The control of tick infestations and the transmission of tick-borne diseases remain a challenge for the cattle industry in tropical and subtropical areas of the world. Traditional control methods have been only partially successful and the parasites continue to result in significant losses for the cattle industry. Recently, vaccines containing the recombinant B. microplus gut antigen Bm86 have been developed. Our vaccine formulation (Gavac, Heber Biotec S.A., Havana, Cuba) has been registered and is commercially available in Cuba, Colombia, Dominican Republic, Brazil and Mexico. In controlled pen trials, Gavac has been effective for the control of artificial infestations of B. annulatus, B. decoloratus and chemical-sensitive and resistant B. microplus strains from Australia, Africa, America and Iran. In controlled field trials in Cuba, Brazil, Argentina and Mexico, Gavac has shown a 55-100% efficacy in the control of B. microplus infestations in grazing cattle 12-36 weeks after the first vaccination. Field trials under production conditions have been conducted in Cuba, Colombia, Brazil and Mexico in pure and cross-bred cattle herds. The application of Gavac has increased the time between acaricide treatments by an average of 32 /-21 days (P = 0.0005) resulting in important savings for the cattle industry. In Cuba, a cost-effectiveness analysis was conducted in more than 260000 animals. The cost-effectiveness analysis showed a 60% reduction in the number of acaricide treatments, together with the control of tick infestations and transmission of babesiosis, which resulted in savings of 23.4 dollars animal(-1) year (-1). These results clearly demonstrate the advantage of vaccination and support the application of Gavac for the control of Boophilus spp. infestations. PMID:10596754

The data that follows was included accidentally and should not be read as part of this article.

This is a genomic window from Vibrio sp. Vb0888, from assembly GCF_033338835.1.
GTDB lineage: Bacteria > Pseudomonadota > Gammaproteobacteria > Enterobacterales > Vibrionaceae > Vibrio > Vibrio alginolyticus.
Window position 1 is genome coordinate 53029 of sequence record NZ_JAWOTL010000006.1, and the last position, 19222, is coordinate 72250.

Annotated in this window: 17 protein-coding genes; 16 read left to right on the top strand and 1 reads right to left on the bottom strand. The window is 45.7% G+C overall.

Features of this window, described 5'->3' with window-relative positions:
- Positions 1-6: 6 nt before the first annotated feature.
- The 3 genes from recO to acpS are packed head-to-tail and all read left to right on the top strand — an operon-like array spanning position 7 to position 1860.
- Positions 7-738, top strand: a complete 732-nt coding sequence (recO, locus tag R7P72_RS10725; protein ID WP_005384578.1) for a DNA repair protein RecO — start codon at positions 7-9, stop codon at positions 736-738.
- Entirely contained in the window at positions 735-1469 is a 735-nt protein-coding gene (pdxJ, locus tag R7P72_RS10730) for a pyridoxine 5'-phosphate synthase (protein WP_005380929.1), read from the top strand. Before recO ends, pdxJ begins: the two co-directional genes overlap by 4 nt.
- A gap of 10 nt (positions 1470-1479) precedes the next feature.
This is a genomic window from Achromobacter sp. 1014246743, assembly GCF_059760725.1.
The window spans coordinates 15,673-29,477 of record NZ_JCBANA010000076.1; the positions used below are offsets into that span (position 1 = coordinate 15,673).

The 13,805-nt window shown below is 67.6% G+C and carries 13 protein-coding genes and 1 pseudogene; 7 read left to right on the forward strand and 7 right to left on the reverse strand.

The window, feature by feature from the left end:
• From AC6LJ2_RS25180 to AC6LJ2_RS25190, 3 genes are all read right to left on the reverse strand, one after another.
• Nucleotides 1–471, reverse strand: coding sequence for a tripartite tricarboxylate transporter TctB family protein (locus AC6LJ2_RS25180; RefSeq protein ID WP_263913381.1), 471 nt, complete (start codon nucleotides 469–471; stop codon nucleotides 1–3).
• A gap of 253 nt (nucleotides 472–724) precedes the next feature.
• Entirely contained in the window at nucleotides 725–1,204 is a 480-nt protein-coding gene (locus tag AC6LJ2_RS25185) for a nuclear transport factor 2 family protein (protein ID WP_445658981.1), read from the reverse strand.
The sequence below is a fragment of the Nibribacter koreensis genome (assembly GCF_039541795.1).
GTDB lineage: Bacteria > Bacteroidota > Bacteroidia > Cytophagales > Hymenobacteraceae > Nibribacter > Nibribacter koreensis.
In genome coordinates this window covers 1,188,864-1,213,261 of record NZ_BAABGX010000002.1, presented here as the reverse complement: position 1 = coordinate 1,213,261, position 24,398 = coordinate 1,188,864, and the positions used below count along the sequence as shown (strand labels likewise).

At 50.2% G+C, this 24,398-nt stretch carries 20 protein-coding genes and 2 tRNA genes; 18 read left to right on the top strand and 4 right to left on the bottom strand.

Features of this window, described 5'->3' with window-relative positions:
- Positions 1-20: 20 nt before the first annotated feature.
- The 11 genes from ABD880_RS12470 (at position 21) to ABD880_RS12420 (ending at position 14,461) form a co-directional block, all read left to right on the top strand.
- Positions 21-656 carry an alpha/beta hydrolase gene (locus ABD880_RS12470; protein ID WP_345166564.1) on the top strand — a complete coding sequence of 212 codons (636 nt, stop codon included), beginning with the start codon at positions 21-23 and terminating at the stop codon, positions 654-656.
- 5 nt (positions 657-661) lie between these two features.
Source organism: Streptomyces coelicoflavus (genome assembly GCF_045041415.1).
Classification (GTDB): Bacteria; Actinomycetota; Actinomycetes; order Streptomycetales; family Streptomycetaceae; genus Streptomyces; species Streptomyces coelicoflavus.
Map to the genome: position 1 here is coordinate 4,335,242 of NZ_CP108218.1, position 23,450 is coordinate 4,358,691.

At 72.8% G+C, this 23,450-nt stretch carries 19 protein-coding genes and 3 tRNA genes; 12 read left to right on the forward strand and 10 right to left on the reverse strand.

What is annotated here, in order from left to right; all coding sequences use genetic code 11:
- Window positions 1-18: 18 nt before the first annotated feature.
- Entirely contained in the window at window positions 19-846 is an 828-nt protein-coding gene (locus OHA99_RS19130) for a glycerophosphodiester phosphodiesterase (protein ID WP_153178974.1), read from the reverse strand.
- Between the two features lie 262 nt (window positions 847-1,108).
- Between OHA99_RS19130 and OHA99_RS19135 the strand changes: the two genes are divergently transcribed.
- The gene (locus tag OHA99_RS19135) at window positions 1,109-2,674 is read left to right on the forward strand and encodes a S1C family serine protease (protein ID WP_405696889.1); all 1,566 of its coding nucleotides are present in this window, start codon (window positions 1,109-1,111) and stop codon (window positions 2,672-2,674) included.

20. [Prokaryotic expression of Bm86 gene of Boophilus microplus and optimization of the expression condition].

    Science.gov (United States)

    Ma, Mi-Ling; Guan, Gui-Quan; Li, You-Quan; Liu, Ai-Hong; Ren, Qiao-Yun; Niu, Qing-Li; Yin, Hong; Luo, Jian-Xun

    2009-12-01

    A pair of specific primers was designed based on the reported Bm86 gene of Boophilus microplus,the Bm86 gene was cloned by PCR using the plasmid pMD18-T-Bm86 as templates, and subcloned into the prokaryotic plasmid pGEX-4T-1. The recombined plasmid was transformed into E. coli BL21(DE3) and followed by expression of the protein induced by different concentration of IPTG for different time. SDS-PAGE showed that the recombinant plasmid pGEX-4T-1/Bm86 expressed a fusion protein Bm86-GST (Mr 94 000) after being induced with IPTG. High level expression of Bm86-GST was found at 1 mmol/L IPTG condition a fter incubation for 8 h at 37 degree C, and the expression level of the recombinant Bm86-GST reached up to 29% of total E coli proteins Western-blotting analysis showed that the recombinant Bm86-GST was recognized by the rabbit anti-B. microplus positive serum. PMID:20232640

  1. Biochemical characterization of the recombinant Boophilus microplus Bm86 antigen expressed by transformed Pichia pastoris cells.

    Science.gov (United States)

    Montesino, R; Cremata, J; Rodríguez, M; Besada, V; Falcón, V; de la Fuente, J

    1996-02-01

    In the present paper we report the biochemical characteristics of the recombinant tick (Boophilus microplus) gut antigen Bm86 that previously has been cloned, expressed and recovered at high levels in the methylotrophic yeast Pichia pastoris. The results demonstrate that rBm86 had a modification at position 92 (Thr replaced by Ile) and aggregated, forming particles ranging between 17 and 40 nm. The rBm86 was N-glycosylated, having at least two non-glycosylated sequons (Asn-329 and Asn-363) and a ratio of only 0.4/65 (free Cys/total Cys)/mol of protein. PMID:8867893

  2. Bovine immunoprotection against Rhipicephalus (Boophilus) microplus with recombinant Bm86-Campo Grande antigen.

    Science.gov (United States)